Of course, the port was set to half standard gravity so they didn’t even mess their absurd laser precise executive haircuts by lugging all twenty cases into the cargo hold of her ship themselves. Zora was stunned. She wasn’t convinced execs zipped up their own pants and here they were exerting themselves.

Zora double checked their work. There were enough surprises out among the rocks without adding loose cargo or secret homing beacons to the list. She tugged on straps and surreptitiously scanned for any signals that should not be coming out of her new cargo. Everything was secure and silent but a little paranoia went far in this business.

They handed Zora a payment card. Black and featureless. No serial number, no logo, nothing but data. She searched a couple pockets before finding her compad twisted up in the wrong one. It was an old Amico they didn’t even make anymore. Bulky and sluggish by modern standards but Zora didn’t need anything more than a basic exonet connection to get by. She swiped the card and a second later her account boasted a frankly astonishing amount of standard electronic dollars, “stellars.” The suits gave Zora instructions for the other half but she didn’t hear a word of it. Her attention was consumed by the contents of her account — quite literally the most money she ever had to her name at one time. Didn’t matter anyway. The details were already arranged and she had no trouble remembering them: wait three hours on Crosne before heading out for Old Mahogany; make the call at such-and-such time; exchange code phrases; establish drop point; deliver the cases; get yet another absurdly high payment; wipe out all her debts; never look back.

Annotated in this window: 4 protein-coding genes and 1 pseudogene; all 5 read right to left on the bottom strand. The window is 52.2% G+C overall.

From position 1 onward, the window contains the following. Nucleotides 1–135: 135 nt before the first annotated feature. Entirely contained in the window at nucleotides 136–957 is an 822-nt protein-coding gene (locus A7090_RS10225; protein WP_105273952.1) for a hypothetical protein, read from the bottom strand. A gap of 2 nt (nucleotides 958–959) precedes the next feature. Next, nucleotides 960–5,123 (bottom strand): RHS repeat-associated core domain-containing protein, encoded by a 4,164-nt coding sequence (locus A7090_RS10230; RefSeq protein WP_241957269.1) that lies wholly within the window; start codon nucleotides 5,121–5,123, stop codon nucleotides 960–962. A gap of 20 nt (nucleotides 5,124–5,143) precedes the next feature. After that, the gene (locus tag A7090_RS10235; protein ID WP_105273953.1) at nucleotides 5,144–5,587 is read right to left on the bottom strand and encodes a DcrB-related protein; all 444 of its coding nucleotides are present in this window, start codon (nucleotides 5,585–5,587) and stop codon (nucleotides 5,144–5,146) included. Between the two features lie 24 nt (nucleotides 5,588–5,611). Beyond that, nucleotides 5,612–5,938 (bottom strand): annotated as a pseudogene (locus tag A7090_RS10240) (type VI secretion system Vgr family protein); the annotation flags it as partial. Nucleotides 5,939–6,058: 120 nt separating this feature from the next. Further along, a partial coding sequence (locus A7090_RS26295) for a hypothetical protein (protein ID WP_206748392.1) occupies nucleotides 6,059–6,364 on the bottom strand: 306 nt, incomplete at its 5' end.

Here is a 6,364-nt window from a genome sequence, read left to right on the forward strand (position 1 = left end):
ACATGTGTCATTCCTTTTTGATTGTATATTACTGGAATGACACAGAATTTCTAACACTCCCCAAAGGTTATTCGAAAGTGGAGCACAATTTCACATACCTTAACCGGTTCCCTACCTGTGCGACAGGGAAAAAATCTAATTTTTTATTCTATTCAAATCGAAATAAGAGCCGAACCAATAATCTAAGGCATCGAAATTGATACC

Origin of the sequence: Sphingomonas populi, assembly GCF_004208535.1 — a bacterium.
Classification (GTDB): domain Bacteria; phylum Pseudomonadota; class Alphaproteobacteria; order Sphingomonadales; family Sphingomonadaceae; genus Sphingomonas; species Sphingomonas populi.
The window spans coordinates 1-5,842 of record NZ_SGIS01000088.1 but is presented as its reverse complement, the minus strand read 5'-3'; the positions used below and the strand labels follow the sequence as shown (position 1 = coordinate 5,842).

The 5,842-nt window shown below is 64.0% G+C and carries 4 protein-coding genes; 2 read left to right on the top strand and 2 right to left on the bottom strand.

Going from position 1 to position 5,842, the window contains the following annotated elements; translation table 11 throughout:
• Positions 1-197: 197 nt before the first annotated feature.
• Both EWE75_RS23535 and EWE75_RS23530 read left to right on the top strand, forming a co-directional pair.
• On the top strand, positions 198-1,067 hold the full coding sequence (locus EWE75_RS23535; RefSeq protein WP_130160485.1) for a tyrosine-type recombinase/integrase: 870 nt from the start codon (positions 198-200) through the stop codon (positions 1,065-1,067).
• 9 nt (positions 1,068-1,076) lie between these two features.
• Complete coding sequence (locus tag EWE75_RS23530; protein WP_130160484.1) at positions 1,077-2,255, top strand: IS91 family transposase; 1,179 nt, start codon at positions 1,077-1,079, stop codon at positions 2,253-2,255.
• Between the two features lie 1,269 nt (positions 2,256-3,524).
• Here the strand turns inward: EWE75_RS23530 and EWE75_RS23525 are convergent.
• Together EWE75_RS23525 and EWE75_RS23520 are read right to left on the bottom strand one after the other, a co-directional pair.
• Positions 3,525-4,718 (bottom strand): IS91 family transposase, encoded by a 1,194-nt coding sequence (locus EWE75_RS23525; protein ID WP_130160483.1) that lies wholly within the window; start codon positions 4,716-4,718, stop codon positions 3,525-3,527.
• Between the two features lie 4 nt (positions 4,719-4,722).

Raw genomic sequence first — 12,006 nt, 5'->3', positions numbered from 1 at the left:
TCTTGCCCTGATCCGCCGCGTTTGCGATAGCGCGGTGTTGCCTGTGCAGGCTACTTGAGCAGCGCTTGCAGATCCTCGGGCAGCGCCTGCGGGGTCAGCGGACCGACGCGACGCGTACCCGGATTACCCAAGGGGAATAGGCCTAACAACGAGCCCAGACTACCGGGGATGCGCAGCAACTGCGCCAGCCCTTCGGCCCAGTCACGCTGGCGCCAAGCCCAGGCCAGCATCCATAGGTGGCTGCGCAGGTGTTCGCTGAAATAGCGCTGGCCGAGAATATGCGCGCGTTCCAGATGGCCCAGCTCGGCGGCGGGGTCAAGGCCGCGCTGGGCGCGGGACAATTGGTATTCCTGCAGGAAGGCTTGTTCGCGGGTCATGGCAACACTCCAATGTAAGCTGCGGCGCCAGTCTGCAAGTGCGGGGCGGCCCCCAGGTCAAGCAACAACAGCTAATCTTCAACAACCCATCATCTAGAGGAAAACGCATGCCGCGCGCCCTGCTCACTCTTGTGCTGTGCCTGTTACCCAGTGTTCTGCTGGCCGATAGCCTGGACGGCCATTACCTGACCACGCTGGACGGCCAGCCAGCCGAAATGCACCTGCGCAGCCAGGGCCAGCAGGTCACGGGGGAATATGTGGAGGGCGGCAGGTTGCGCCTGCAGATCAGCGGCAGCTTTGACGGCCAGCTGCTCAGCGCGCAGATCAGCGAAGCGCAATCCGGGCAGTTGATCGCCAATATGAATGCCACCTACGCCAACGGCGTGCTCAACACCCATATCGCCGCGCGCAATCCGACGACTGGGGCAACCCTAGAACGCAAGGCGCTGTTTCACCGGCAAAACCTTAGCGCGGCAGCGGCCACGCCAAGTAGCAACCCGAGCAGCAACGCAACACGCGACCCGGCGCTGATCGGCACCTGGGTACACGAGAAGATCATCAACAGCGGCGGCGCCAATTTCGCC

“The hell am I supposed to do for three hours?” she asked as they climbed into their empty loadskimmer.

“See the sights,” one of them said with a disinterested shrug before the skimmer took them out of her life forever.

Well. What choice did she have?

Zora locked her ship and affixed the docking clamp. Everything was biometrically keyed to the pattern of her irises, cross referenced with the sound of her heartbeat, and verified by a map of the veins in her neck. She would have to be alive, awake, and not panicking to get into her ship without raising an alarm. The number of hijackings and daring getaways had dropped precipitously since the Aurora Syndicate mandated these security measures across the Zone.

Zora couldn’t abide the former but the latter directly affected her line of work. Every year the civilizing influence of the Aurora Syndicate spread further and further from Jupiter. And every year it was that much harder than the last to cause trouble and get away with it.

The hell were a couple corporate stooges doing in a Trojan backwater like Crosne? And without assistants to do their heavy lifting? Or interns to do their driving? She’d never known a corporate vampire to go anywhere without their entourage.

Zora reminded herself Troubleshooters weren’t paid to ask questions and sipped her drink. Anyway. What did she care? This was her last job.